The tech world has its very own Mecca and its name is Silicon Valley. Google, Apple, Yahoo, and many other high-tech companies trace their roots to this single place which, for purposes of this article, I’d like to call the tech world’s very own ‘Ground Zero.’ From cramped apartments bordering the illustrious Stanford University - a school which seems to have single-handedly jumpstarted innovation in the IT world - have emerged countless “from rags to riches (and vice-versa)" stories that have driven, and continues to drive, what we now know as the Information Age.
Whether by actual design, accident, or a combination of both, the Valley has become the epicenter of all things techie. As testament to this sentiment, the idiom “imitation is the sincerest form of flattery” finds application when observing Israel and India’s attempts to replicate the phenomenon within their respective regions. Bearing this in mind, the question I pose is optimistic rather than critical: instead of merely focusing on ‘business process outsourcing’ in countless call center hubs spread out around the archipelago, can we, as a matter of sound national policy, delegate a portion of our resources to funding and promoting a centralized IT hotspot? Our own version of Ground Zero?
Incentivizing local governments to promote IT centers is one thing but dedicating a central station (let’s say in some fly-speck, randomly-thought-of, mid-ranged province like Leyte) that can host the regional headquarters of various companies can go a long way in competing with the likes of Singapore, Hong Kong and perhaps even China. Placing the operations of chip and hardware manufacturers, software developers and computer programmers in one singular hub, supplementing this area with centers of learning and outlet stores and perhaps making the same a tourist destination for IT-inclined individuals can spur economic growth for the entire region that already boasts of obvious logistical advantages: cheap labor, easy access for in-land, sea, and air transportation, as well as being a stone throw’s away from places like Bohol, Cebu, and Mindanao.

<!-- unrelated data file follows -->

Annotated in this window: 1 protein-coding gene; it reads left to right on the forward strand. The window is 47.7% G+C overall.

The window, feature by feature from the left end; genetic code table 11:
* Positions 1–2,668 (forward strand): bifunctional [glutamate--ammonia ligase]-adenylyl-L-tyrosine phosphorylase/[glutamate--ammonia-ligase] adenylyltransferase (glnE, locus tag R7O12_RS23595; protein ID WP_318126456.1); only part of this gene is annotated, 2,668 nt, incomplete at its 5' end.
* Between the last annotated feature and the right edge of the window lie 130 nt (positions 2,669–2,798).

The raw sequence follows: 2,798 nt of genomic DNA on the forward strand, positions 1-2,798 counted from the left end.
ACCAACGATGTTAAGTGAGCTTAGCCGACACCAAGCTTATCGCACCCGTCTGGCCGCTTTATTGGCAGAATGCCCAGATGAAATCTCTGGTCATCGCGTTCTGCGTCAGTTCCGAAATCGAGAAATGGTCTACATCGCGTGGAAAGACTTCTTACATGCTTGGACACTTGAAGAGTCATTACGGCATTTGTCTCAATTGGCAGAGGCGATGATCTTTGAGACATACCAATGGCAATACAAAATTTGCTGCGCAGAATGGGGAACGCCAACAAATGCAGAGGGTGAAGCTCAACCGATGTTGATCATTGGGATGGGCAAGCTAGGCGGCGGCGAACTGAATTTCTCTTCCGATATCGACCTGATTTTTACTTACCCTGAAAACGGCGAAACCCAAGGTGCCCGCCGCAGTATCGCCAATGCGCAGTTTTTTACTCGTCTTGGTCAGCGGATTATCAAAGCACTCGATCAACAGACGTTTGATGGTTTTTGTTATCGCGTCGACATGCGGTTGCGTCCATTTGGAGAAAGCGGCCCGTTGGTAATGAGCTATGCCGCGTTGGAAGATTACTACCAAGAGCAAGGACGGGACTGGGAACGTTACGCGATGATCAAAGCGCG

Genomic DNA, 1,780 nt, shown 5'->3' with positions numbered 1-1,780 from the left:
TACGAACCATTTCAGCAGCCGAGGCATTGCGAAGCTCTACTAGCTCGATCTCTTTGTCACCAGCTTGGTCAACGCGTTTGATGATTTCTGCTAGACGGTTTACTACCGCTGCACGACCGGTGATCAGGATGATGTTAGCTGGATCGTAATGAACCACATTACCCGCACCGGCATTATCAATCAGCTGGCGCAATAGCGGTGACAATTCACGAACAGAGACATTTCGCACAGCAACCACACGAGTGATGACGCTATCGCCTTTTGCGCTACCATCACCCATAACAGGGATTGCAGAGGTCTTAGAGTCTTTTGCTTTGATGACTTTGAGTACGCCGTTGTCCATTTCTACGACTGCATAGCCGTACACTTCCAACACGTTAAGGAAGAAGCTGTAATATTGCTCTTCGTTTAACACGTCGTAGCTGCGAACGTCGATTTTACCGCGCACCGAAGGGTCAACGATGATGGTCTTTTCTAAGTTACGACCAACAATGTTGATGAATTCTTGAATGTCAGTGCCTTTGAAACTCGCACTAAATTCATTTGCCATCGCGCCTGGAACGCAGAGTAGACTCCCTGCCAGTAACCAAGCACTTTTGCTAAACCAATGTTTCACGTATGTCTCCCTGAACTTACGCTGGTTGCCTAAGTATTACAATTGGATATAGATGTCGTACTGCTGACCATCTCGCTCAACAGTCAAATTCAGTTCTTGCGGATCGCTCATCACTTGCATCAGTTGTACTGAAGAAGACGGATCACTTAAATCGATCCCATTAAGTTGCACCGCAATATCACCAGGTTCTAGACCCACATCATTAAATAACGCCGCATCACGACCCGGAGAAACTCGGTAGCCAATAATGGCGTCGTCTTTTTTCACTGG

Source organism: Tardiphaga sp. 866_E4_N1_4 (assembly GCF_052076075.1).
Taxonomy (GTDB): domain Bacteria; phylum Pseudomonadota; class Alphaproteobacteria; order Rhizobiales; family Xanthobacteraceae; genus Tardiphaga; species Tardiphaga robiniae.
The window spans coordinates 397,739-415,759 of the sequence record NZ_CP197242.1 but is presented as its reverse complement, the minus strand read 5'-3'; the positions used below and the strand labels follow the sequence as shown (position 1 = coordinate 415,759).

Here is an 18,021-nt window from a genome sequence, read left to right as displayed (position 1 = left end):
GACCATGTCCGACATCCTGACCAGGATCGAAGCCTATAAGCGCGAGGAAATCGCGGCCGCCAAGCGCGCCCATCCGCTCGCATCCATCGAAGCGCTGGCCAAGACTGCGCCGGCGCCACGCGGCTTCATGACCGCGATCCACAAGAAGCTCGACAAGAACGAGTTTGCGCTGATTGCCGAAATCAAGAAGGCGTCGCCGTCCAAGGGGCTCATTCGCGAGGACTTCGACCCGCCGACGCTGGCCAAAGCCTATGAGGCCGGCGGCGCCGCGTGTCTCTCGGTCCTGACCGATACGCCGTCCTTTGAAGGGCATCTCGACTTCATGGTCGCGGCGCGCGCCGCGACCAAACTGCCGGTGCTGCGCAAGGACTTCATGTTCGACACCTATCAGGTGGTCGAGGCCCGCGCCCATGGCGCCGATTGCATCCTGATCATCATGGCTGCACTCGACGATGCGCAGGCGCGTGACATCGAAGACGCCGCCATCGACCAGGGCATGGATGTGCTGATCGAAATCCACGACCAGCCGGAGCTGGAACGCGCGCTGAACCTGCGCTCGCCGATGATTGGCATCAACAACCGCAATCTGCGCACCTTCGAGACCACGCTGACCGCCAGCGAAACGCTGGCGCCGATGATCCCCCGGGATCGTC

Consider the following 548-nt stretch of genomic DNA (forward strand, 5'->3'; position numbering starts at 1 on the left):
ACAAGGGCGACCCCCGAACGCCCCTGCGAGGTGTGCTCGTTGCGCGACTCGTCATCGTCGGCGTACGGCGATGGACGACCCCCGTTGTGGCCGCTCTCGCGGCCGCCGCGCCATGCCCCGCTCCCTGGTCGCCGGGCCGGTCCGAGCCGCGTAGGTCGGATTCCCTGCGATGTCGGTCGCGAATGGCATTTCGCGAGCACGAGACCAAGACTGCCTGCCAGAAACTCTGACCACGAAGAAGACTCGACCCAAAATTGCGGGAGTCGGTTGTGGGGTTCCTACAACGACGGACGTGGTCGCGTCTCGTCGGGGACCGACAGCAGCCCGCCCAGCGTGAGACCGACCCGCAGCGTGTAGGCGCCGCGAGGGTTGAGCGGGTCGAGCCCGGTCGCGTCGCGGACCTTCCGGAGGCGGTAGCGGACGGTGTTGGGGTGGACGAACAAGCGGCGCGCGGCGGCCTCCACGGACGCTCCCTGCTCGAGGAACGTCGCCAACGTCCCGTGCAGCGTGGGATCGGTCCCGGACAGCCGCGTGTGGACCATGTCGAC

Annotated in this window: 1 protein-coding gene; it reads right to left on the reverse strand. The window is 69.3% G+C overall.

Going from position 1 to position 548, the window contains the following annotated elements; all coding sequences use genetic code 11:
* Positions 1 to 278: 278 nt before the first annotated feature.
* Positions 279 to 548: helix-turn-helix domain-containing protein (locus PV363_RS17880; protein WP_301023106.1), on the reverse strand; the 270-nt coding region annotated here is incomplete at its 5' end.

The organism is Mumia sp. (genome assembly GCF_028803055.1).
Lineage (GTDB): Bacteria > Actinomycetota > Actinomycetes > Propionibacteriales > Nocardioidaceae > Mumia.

More importantly, aside from jumpstarting the economy, I think that the creation of Ground Zero will enable the formation of a community - heavily influenced by the academe in the way of Stanford and San Jose State - that might just change the way we do business and the way we view things. Thus, instead of looking forward to our next paycheck, maybe we can start looking for the next big idea. Instead of settling for what other countries dish out, maybe we can come out with our own contribution to the IT world. Instead of going to yonder ‘land of the brave’ to visit and live in fabled ‘tech Mecca,’ maybe we should start thinking of building our own.
A site I used to contribute articles to has as its caption the phrase: “where bright minds meet.” Perhaps I can borrow the phrase as a premise for possible effects of physically carving out an environment for a tech-oriented culture instead of waiting for it to accidentally happen: “where bright minds meet, anything, everything becomes possible... even in the Philippines.”